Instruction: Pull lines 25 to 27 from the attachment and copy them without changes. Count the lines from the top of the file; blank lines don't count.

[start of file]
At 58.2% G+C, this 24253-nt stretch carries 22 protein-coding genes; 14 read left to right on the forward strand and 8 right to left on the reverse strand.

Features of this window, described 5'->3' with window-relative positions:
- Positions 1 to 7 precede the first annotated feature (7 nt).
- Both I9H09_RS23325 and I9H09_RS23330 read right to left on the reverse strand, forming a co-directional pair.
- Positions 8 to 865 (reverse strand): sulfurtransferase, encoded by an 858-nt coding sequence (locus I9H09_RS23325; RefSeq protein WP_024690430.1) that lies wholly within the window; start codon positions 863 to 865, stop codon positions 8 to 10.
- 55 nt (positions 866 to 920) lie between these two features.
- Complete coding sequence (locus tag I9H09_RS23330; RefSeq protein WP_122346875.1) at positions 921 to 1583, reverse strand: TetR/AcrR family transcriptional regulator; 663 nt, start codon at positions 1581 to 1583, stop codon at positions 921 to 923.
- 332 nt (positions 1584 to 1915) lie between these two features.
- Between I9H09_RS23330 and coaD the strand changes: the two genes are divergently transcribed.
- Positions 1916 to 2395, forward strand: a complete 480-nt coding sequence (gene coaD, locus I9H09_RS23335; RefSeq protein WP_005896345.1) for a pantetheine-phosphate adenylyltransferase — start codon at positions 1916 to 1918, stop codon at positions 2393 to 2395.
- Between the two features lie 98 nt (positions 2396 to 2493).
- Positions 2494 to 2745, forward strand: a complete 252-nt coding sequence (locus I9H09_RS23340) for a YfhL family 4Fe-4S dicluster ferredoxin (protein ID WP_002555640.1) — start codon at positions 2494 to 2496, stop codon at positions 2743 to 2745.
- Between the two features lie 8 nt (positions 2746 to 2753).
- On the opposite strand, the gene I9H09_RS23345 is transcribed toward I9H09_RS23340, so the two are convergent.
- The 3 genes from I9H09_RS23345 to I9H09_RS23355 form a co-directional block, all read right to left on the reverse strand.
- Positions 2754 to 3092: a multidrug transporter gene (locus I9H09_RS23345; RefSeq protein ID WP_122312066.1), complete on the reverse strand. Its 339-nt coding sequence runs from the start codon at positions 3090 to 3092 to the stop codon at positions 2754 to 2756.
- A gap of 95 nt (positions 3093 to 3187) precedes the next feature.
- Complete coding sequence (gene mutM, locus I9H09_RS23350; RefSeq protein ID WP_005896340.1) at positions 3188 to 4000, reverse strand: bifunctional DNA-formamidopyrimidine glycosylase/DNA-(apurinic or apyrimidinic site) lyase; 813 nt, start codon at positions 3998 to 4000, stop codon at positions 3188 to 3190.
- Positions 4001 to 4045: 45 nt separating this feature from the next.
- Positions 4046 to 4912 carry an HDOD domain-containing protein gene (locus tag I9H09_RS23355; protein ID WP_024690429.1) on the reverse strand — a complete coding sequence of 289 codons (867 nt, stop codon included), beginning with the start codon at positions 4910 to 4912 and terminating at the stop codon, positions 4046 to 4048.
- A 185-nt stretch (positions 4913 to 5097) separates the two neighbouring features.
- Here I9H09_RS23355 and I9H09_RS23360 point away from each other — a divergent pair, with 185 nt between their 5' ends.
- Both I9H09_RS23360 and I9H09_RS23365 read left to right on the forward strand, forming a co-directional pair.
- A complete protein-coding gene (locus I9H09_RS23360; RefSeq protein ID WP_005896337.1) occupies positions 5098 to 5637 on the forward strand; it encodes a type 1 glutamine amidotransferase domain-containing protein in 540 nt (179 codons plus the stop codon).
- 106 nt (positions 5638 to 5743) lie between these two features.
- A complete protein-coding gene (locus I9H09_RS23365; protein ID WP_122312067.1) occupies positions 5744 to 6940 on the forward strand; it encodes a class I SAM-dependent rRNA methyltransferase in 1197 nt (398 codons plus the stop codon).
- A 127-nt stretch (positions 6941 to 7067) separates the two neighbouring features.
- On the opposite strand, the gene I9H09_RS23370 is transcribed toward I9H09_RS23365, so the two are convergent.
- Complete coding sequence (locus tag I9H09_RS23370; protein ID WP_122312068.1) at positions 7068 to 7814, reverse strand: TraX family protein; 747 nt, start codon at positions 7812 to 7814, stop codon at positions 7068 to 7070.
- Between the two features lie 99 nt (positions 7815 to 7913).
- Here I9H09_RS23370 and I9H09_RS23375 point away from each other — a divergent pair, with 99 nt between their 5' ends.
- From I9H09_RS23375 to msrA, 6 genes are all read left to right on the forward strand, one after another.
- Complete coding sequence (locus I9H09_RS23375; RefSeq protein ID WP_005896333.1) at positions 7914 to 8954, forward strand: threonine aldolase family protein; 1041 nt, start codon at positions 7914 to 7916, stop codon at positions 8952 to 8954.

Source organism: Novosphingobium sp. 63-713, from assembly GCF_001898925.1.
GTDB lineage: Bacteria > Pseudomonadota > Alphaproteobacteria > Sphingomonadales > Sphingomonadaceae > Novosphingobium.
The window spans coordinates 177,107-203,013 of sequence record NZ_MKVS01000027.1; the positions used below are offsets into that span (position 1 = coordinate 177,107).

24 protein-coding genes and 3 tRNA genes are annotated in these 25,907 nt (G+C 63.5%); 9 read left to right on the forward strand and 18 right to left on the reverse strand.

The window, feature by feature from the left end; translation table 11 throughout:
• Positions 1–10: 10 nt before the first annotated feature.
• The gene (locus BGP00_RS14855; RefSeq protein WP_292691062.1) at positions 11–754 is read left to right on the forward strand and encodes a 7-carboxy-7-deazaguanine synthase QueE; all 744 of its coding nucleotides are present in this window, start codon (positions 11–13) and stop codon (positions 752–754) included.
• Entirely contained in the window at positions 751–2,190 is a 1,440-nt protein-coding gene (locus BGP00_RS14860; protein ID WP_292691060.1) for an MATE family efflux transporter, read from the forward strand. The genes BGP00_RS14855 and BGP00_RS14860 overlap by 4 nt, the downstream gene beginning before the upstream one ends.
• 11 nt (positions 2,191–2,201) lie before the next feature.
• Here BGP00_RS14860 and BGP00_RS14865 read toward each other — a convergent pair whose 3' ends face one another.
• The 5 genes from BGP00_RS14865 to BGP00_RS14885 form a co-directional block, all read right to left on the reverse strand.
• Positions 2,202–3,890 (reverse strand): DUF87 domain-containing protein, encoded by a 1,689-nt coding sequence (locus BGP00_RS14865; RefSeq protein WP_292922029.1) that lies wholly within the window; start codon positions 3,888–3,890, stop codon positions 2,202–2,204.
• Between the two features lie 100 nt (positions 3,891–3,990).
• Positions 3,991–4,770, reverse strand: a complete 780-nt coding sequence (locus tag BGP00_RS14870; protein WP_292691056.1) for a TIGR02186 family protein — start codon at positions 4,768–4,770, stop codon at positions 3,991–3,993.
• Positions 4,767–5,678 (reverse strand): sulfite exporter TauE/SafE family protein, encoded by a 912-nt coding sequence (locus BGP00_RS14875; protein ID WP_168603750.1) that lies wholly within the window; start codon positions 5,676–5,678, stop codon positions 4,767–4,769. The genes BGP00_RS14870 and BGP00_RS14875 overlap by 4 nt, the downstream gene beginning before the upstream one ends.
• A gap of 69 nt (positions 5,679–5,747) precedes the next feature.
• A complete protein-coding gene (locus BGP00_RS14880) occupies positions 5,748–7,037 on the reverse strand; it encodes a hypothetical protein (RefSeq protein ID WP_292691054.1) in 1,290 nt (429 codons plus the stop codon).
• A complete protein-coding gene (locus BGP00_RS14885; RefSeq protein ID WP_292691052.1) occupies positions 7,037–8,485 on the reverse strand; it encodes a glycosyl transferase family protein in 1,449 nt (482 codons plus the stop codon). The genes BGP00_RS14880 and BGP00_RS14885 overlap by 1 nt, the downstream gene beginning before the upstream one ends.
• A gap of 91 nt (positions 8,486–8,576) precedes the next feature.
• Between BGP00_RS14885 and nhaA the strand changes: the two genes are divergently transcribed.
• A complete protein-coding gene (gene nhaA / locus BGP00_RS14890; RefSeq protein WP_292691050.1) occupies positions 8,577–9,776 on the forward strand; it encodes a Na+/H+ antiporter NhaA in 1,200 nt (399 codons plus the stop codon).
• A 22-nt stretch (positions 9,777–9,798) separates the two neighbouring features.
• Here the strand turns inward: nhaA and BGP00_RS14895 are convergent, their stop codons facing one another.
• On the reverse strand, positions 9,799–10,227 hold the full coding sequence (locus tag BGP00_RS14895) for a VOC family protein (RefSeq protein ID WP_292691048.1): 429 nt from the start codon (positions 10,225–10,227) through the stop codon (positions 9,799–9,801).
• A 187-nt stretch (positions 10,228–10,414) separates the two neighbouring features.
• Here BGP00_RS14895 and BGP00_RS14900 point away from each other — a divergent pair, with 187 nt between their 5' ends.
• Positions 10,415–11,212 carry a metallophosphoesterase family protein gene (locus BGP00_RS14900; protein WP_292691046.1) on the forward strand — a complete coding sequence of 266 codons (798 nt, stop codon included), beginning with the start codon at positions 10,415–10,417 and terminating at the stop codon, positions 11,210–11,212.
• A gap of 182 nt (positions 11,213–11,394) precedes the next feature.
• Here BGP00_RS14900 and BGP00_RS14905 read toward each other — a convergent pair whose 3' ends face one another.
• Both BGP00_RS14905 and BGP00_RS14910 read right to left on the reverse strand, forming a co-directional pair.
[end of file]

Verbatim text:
- 106 nt (positions 5638 to 5743) lie between these two features.
- A complete protein-coding gene (locus I9H09_RS23365; protein ID WP_122312067.1) occupies positions 5744 to 6940 on the forward strand; it encodes a class I SAM-dependent rRNA methyltransferase in 1197 nt (398 codons plus the stop codon).
- A 127-nt stretch (positions 6941 to 7067) separates the two neighbouring features.